Czech Environmental Indicators Among Worst in EU
Like in the previous year, the Czech Republic scored the worst result in the measure of the damage to soil from drought. Photo credit: KK / Brno Daily.
Prague, April 4 (CTK) – The natural environment in the Czech Republic remains one of the worst in the European Union, with the country ranking 22nd out of 27 EU members according to the annual Index of prosperity and financial health, released today.
However, the Czech Republic has improved its position by one place since last year. The proportion of waste recycled in the Czech Republic has improved slightly, but the country is still lagging behind in the reduction of emissions.
Like in the previous year, the Czech Republic scored the worst result in the measure of the damage to soil from drought.
The Index, which is a joint project of the Europe in Data group and Ceska sporitelna (CS) bank, examined the state of the environment in different EU countries according to 14 indicators.
In the overall evaluation, the Czech Republic was one of the worst countries, only ahead of the Netherlands, Ireland, Greece, Luxembourg and Cyprus.
Sweden, followed by Portugal and France, rank as the best, the same as in last year’s report.
The Czech Republic is still below the EU average in the rate of reduction of greenhouse gases. Czech industry produces 1,932 kilograms of greenhouse gases per capita per year, an increase of roughly 11%.
The Czech Republic therefore dropped from 17th to 19th place according to this indicator.
“The increase in the emissions in the industry is mainly due to the return of the level of manufacturing to the time before the coronavirus pandemic,” said Environment Ministry spokeswoman Lucie Jesatkova. “The biggest annual increase occurred in the chemical industry and metal processing. However, coal burning accounts for roughly 40% of the emissions of greenhouse gases.”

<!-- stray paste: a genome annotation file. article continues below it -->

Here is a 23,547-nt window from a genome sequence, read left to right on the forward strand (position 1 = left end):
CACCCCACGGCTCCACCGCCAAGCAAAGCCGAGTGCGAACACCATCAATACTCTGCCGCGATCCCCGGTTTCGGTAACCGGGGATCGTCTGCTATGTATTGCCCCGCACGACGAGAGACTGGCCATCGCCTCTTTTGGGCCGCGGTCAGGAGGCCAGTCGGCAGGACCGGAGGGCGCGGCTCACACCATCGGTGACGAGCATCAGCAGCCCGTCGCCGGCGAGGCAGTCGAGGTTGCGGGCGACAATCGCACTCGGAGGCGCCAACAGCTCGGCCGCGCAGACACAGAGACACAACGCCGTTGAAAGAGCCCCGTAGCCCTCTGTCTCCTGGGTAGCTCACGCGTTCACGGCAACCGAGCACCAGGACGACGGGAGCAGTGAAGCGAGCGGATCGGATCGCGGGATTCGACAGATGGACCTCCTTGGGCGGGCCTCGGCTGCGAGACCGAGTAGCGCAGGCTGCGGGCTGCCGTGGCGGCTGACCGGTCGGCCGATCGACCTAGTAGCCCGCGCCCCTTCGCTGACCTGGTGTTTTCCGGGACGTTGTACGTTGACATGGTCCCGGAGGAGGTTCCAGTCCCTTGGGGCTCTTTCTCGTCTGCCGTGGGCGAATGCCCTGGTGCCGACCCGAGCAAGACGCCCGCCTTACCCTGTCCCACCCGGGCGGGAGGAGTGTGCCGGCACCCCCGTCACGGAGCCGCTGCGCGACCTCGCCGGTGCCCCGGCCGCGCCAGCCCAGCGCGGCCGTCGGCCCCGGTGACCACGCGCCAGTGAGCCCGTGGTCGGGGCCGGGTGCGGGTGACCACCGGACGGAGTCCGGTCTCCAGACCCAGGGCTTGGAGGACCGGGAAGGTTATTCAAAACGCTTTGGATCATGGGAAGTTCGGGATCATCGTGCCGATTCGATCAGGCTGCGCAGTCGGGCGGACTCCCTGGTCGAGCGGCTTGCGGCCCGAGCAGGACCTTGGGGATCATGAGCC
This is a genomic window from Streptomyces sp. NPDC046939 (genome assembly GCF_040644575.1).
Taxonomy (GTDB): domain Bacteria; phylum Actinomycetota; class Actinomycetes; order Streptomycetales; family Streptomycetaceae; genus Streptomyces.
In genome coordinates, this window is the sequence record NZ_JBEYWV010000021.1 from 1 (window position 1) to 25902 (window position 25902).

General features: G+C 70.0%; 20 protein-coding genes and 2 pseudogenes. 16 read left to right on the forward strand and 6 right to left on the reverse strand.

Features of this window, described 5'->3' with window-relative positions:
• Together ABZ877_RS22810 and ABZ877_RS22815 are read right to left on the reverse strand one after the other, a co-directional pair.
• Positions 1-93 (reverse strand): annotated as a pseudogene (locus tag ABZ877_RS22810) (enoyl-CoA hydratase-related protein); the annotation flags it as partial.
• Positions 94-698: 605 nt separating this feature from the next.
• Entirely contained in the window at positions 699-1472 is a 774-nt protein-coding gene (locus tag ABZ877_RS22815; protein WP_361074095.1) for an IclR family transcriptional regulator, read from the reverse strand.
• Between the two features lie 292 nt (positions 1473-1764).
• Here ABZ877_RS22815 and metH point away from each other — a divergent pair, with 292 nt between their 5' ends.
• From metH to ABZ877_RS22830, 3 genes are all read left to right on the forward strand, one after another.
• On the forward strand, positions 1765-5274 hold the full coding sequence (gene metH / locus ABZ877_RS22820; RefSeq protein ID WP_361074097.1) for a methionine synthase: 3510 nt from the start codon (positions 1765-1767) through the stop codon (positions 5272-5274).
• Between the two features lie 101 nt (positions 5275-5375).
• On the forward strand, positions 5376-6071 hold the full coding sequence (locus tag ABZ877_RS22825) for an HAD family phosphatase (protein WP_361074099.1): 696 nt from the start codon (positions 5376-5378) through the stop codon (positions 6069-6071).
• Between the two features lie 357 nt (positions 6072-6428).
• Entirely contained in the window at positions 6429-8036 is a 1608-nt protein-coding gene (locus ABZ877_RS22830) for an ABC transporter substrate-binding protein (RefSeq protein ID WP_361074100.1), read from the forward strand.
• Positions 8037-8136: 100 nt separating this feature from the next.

The rapid decarbonisation of energy in harmony with the target of ending the use of coal by 2033 is the biggest opportunity to lower emissions, she added.
Some 3,200 people die annually in the Czech Republic due to the high levels of carbon emissions.
Compared with the previous year, the country’s position worsened in the production of waste, but improved in recycling.
The proportion of reusable waste rose from 40 to 43%. In this indicator, the Czech Republic improved its position by six places to 13th place. The shift was apparently due to the more efficient collection of biowaste.
However, recycling on its own is not a real solution, as reducing the amount of waste produced in the first place is more efficient, experts say.
In this respect, the situation of the Czech Republic has deteriorated. There are now 570 kilograms of waste produced annually per person, 12% more than a year ago.
However, when it comes to the production of e-waste, the Czech Republic is doing better than many EU countries which have much better environmental indicators overall.
The Index report says that, as was the case a year ago, the Czech Republic has the largest proportion of the soil affected by drought, now around 16%. The lack of moisture, combined with waves of extreme heat, has affected the state of the forests and their ability to reduce the amount of carbon dioxide in the air, the analysis said.